I have always been drawn to architecture, and I have to say, I love Mediterranean-style buildings. I could walk around Madrid for days…. but this is also true for Budapest.
I miss the historic buildings, I miss the wide array of architectural styles and, most importantly, I miss the Danube.
The River Danube might seem like a dirty flow of water for some people, but I find the way it divides the city magical. It gives some rhythm to the life of the city, and it is what makes Budapest Buda-Pest. I also miss crossing the bridges and admiring the cityscape.
Oh, the mighty Hungarian language! After a few people asked me what language we spoke at home and after the hundredth time that people could not get my surname right in writing, due to the ‘é’ accent, I realised how much I missed my mother tongue.
The semester made me realise how unique the Hungarian language truly is.
I could walk around the apartment (and basically everywhere, except for touristic places where you could definitely bump into Hungarians) and say whatever I felt like saying (not that I had an urge to swear or anything like this).
The day I found out that one of my teachers was Hungarian-born, I basically went crazy with joy. She said “szia”, and I could feel my heart beating fast. You truly learn to appreciate small things in life 🙂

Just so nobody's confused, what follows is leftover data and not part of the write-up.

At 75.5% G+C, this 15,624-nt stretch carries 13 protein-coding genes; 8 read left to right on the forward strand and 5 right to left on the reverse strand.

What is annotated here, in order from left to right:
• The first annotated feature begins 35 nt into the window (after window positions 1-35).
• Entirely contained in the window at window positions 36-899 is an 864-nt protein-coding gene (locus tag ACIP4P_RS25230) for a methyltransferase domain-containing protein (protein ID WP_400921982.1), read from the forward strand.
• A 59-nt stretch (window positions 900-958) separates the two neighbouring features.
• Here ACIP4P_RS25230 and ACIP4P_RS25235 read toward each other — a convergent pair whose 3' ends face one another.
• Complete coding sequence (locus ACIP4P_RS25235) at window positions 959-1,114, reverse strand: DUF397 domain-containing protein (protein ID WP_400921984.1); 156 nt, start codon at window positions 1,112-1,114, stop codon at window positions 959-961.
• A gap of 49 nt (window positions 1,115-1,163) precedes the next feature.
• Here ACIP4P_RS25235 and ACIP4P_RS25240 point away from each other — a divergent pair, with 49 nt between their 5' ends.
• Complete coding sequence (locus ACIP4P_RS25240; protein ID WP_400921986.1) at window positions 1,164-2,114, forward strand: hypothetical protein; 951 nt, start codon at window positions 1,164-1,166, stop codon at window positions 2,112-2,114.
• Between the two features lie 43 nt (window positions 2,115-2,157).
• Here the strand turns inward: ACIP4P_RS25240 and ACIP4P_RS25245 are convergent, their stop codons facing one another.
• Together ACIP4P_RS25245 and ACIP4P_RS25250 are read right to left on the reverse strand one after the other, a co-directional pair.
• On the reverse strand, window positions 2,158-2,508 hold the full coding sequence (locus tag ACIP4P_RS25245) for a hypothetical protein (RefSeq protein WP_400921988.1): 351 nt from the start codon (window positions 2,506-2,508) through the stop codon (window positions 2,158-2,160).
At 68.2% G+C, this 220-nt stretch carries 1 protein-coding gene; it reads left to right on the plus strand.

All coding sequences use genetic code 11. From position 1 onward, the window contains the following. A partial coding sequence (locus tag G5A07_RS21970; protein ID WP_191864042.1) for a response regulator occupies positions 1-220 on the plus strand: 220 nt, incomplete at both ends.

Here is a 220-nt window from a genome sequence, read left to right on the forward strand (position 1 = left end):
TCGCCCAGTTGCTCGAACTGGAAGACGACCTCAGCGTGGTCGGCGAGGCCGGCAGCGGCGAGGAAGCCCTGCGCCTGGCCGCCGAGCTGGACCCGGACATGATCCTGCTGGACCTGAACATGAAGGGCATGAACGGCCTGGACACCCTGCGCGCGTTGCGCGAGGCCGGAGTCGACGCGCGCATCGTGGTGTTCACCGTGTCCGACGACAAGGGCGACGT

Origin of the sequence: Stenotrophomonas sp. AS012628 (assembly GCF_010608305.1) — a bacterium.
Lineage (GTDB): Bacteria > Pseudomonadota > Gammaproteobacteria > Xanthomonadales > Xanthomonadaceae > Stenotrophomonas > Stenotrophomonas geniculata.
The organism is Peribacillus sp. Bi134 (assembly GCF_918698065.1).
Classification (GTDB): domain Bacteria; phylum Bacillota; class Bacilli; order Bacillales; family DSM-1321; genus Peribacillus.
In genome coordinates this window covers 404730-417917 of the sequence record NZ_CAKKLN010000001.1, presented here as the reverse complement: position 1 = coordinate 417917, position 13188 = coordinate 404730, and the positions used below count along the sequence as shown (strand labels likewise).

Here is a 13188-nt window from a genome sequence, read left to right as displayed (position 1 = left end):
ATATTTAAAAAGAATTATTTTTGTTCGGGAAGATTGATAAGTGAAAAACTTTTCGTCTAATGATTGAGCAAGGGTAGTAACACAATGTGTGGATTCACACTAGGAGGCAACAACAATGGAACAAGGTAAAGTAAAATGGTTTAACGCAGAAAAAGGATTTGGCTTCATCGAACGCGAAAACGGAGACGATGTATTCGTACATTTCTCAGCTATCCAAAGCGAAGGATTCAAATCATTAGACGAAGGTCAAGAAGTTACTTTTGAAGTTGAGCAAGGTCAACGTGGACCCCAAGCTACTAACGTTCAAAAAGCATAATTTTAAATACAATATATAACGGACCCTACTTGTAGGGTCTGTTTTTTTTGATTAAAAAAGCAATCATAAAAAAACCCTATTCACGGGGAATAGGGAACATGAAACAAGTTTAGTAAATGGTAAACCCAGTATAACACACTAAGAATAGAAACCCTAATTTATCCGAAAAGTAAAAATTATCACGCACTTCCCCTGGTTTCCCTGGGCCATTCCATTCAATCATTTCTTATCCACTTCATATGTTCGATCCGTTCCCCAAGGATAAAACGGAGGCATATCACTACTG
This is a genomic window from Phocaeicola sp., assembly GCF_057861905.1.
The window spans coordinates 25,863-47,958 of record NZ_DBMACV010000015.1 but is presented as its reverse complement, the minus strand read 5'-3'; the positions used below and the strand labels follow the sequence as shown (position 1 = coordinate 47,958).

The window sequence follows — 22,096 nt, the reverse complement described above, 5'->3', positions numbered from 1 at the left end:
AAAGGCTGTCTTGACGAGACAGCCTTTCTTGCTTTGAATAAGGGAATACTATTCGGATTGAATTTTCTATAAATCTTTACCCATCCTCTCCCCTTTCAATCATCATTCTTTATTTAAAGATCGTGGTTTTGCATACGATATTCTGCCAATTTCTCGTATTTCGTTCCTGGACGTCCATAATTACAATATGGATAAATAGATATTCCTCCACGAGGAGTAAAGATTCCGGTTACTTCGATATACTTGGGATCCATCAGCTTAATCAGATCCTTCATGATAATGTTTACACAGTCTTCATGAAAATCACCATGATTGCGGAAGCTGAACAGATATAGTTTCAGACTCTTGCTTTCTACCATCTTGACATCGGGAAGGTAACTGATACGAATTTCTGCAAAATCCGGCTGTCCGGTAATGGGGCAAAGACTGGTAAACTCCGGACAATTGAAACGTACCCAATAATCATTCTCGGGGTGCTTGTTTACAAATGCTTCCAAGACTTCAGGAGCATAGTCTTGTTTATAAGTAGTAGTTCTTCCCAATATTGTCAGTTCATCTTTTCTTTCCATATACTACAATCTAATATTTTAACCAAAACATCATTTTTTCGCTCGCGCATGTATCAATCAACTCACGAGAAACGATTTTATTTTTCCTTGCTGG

I think the most striking for foreigners is that they cannot even guess what the words, sentences mean because Hungarian is unlike any other language. At least, this is definitely what my friends told me, adding that we seemingly have very long words and use complex expressions. My French, Italian and Spanish mates could more or less understand each other’s language, but they always gave me the most astounded looks 😀
Fortunately, I only encountered one person who mixed up Budapest and Bucharest (helpful guide here), and there were only a few tries at the “hungry-Hungary” joke. But that is enough for Hungarian pet peeves 😀
One of the first differences I noticed during the winter months was that the sun rises much later there than in Budapest. Of course, I am aware that this is a natural process. Still, it was hard to get used to walking to my early morning classes in darkness.
Something else that bothered me way more than I expected was the driving style and culture. I did not expect that I would cry for the Hungarian way of driving, even though I knew that Mediterranean nations drive “very passionately” to say the least. The colour of the traffic lights seems to be irrelevant, while the honking of the cars creates a distinctive, endless melody. I cannot imagine living in the very centre of the city or along Gran Vía.
Nonetheless, I believe that it is cultural diversity that makes our world so lovely.
I could go on with detailing my cultural experiences, but I wanted to stick to the most relatable points.
I believe that getting to know new cultures is a very enriching experience. My Spanish adventure was definitely one of a kind, but Hungary remains my home, sweet home 🙂
Featured image: www.facebook.com/RizsaviTamás
Source: Daily News Hungary